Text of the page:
Summary: This article provides answers on the government’s planned superannuation tax changes, when to start a TTR, capital gains tax on a second home, and starting an SMSF for a better return.
|Key take-out: Even if a person has two residences, they can only ever have one main residence and receive the CGT exemption for this.|
|Key beneficiaries: SMSF trustees and superannuation accountholders. Category: Superannuation.|
Clarifying the government’s tax changes to super
In relation to the government’s intended changes to superannuation, we are wondering whether the planned tax increase will be applied to super contributions, to withdrawals from the pension fund, or to earnings of investments within the superannuation fund. We would appreciate your advice on this.
Answer: The policy changes announced by the Gillard Government in April primarily concentrated on taxing income earned by superannuation funds paying a pension that earned more than $100,000 a year in income. At the present this is only a policy, and more than likely will not become legislation unless the Labor Party is re-elected in September.
When is the best time to start a TTR?
Is there any advantage to starting a transition to retirement account before June 30, 2013? I am 57 and my husband will be 60 by October 2013. We have separate super accounts and are both in full-time employment. We have a total of $200,000 in each person’s super accounts. I am in Macquarie and Hostplus, my husband is in One Path and Australian Super. I have no intention of running an SMSF. When is the best time for my husband and I start a TTR account?
Answer: The first thing you should look at doing is consolidating your superannuation into one super fund. It does not make sense having four superannuation funds between the two of you. I know Australian Super on their website offers a superannuation fund comparison tool. By entering the four different funds you have you could work out which fund will be best for you from a cost and investment point of view.
As your husband will be 60 in October, it would make a great deal of sense for him to start a TTR pension at the minimum pension rate. The pension he receives would be tax-free and the income earned by his pension superannuation fund account would also not have tax paid on it. As a result of the tax-free pension income being received he should then be able to, when taking into account his employer SGC contributions and salary sacrifice contributions, make contributions up to his maximum limit.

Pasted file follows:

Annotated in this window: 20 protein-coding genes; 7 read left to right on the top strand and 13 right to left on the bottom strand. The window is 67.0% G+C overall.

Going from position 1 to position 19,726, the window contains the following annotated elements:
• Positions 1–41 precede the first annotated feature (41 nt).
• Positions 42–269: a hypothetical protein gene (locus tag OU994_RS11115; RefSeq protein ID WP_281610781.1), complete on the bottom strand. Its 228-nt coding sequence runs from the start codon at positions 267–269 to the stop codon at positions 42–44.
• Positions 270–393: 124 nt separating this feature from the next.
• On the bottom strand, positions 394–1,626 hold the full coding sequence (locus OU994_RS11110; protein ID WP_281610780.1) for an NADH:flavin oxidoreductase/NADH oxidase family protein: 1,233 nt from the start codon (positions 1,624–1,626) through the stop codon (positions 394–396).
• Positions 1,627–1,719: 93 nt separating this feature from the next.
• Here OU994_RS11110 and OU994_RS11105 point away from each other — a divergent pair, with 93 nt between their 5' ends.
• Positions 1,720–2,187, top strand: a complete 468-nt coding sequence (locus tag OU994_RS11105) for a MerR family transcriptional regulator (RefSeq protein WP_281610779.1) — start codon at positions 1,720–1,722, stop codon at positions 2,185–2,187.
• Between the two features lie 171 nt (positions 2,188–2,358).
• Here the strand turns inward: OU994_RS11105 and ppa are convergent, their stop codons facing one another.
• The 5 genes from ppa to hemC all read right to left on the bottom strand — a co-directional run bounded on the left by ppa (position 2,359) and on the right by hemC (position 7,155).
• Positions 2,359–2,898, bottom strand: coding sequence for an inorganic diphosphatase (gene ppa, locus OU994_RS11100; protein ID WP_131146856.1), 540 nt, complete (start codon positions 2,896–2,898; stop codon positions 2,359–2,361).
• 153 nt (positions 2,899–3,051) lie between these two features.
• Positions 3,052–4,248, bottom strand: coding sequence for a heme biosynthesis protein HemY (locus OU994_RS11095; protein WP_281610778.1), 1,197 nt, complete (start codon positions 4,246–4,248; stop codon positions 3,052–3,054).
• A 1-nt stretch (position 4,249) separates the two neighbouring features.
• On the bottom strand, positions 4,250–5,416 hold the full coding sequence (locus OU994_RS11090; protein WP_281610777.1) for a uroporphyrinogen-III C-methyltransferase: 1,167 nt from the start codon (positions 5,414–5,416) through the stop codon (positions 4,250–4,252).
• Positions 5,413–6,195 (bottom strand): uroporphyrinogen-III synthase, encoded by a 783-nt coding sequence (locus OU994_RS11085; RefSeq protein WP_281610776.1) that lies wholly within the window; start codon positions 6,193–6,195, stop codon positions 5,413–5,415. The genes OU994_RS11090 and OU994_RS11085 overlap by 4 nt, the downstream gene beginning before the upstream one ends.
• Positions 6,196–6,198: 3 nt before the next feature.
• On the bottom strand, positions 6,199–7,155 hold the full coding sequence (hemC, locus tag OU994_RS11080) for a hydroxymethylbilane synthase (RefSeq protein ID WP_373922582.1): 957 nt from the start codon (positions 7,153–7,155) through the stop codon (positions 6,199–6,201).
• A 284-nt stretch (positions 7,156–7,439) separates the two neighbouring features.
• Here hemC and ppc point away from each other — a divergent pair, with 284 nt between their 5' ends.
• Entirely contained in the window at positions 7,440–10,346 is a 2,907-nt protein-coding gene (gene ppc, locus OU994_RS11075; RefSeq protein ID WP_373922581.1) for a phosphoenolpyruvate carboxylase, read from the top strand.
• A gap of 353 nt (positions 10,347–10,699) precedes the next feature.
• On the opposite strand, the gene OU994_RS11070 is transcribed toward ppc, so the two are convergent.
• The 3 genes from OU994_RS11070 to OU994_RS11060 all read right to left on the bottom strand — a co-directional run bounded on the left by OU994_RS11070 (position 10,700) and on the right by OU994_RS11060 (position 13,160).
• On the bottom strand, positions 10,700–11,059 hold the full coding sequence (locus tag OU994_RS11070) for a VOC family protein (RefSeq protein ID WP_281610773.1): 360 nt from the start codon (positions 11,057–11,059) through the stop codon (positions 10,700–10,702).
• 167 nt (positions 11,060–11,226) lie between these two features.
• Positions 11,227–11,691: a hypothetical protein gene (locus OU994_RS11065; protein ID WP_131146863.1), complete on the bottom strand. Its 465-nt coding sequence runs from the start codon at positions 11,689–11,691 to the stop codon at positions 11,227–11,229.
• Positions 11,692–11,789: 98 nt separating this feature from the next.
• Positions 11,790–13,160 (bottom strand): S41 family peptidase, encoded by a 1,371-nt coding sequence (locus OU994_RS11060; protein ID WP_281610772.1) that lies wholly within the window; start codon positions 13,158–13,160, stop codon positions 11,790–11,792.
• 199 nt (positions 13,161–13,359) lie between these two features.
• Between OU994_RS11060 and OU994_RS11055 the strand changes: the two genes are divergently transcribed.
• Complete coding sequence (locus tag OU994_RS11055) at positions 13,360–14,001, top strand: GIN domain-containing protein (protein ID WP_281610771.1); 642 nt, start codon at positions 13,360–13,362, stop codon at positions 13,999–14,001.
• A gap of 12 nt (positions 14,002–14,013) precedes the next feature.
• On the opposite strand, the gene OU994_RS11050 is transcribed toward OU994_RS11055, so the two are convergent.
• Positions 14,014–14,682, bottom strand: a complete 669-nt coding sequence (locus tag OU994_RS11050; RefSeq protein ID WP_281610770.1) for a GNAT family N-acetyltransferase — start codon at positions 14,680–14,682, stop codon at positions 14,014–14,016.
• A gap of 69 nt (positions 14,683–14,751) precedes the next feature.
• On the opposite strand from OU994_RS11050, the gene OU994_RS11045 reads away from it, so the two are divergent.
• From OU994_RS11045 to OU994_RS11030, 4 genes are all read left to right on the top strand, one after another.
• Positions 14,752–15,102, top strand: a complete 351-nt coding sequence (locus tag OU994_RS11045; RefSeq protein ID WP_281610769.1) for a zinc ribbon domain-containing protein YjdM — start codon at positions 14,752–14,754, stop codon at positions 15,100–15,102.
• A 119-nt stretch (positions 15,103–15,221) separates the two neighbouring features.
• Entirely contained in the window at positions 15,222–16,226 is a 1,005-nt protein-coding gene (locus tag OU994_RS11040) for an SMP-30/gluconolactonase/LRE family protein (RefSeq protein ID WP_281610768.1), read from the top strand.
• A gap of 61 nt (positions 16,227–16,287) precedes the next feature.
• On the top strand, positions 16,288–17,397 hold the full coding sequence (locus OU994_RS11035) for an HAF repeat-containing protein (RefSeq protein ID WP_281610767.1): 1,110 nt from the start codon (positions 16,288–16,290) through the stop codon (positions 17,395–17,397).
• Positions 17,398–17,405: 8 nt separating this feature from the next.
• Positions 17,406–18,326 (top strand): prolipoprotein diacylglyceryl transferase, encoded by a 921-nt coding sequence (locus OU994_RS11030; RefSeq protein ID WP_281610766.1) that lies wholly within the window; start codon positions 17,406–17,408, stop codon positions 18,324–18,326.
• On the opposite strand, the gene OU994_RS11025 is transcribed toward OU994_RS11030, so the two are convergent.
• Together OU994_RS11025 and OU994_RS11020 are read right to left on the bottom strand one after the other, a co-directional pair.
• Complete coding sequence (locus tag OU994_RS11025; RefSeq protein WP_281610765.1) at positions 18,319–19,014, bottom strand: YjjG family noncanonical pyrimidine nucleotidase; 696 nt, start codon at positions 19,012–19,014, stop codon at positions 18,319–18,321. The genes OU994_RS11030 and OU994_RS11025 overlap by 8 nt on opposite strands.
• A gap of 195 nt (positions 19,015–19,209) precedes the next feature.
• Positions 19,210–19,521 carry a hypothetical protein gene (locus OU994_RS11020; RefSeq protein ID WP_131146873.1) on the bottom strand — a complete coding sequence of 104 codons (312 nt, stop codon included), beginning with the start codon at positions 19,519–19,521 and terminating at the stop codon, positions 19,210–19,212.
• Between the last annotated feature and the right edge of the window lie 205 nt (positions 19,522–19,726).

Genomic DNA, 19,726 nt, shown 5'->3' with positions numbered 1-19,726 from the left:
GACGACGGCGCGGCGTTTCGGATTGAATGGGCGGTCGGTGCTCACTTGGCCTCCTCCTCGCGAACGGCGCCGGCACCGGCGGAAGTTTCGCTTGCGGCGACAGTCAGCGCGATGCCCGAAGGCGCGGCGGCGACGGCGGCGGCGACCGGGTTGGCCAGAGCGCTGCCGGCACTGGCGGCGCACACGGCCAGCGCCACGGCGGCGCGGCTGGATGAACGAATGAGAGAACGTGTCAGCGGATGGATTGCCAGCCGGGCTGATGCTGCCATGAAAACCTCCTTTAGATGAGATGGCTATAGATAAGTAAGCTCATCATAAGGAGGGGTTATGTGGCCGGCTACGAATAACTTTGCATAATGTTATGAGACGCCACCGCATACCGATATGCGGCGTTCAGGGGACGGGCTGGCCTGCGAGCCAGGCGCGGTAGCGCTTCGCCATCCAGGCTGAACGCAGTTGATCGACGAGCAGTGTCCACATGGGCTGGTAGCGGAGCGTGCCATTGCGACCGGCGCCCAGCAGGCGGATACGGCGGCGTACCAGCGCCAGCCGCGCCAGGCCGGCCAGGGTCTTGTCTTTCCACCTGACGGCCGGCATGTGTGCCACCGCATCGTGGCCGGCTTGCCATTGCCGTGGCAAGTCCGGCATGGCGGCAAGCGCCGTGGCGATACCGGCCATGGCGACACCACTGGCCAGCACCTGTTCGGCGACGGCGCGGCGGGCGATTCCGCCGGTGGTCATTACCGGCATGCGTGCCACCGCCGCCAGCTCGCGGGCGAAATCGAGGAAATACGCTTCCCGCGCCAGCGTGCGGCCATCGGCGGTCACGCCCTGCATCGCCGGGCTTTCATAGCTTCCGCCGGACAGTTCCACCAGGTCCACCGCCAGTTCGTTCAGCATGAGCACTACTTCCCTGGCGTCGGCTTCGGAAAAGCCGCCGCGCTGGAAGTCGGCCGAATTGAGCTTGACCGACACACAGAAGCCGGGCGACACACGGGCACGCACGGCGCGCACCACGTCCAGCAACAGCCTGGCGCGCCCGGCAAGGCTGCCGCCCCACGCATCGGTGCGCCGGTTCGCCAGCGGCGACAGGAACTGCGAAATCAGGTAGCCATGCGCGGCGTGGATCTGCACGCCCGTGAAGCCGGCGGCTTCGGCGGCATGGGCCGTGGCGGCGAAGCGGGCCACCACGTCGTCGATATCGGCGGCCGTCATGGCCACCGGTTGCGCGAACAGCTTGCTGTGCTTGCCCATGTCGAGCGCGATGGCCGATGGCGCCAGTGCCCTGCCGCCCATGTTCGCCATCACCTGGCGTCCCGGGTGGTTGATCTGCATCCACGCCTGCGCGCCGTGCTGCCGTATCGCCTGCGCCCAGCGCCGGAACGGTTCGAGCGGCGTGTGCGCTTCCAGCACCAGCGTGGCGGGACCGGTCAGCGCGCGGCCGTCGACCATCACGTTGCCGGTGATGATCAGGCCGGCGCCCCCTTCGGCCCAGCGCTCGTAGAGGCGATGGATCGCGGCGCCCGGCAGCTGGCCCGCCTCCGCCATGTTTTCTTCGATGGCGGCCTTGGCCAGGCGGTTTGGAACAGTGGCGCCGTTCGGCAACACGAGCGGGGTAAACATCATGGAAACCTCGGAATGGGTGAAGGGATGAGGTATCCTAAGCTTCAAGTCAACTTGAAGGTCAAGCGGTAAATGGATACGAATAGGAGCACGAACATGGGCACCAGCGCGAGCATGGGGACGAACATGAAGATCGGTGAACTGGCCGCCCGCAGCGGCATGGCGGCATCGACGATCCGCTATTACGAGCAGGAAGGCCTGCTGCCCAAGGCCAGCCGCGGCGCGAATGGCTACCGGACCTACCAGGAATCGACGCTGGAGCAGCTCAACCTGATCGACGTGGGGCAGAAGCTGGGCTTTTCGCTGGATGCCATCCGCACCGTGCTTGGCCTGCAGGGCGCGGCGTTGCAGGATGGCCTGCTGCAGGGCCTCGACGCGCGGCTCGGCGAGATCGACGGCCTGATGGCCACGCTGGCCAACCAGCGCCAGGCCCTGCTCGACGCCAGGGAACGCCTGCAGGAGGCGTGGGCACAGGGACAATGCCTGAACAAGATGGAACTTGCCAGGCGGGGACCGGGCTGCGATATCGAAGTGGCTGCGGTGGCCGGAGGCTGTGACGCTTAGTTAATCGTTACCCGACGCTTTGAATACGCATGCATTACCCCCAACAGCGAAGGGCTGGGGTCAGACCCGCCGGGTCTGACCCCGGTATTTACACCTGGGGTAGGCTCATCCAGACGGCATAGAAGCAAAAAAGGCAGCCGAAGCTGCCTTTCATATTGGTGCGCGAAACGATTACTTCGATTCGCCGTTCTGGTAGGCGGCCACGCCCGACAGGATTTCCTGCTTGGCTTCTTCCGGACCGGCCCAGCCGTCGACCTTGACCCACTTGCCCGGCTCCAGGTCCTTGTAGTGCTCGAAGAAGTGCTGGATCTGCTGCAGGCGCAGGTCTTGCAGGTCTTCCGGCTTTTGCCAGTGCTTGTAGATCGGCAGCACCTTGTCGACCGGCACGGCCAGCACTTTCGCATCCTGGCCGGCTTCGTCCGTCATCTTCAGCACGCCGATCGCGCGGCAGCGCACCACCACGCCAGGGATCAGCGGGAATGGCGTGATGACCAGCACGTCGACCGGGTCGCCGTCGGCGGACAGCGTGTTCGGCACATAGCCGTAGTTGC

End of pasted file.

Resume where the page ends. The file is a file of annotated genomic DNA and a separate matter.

As to when it will be best to start a TTR pension will depend on a number of factors. Before making any decisions as to whether to start a TTR pension you should seek professional advice from a fee for service advisor, preferably one that is not tied to any financial institution or bank.
Is capital gains tax payable on a second home?
In October 2005 I bought an investment property in Brisbane jointly with my former wife. Following our separation we finalised a financial settlement in December 2009. I took out a loan and bought out my wife’s 50% share in the investment property. My wife’s 50% share of the property was transferred to me through the court order. I have been a 100% owner of this property since and still use it as an investment.
I now live at the Gold Coast and have an owner-occupied home here, however I work in Brisbane and commute daily between the Gold Cost and Brisbane. To avoid daily commuting I am thinking of using my Brisbane property as the second home but don't understand CGT implications if I stop using it as an investment property. Would I be liable for CGT, and if so is it payable in the financial year in which I stopped the investment or in the financial year when the property is sold?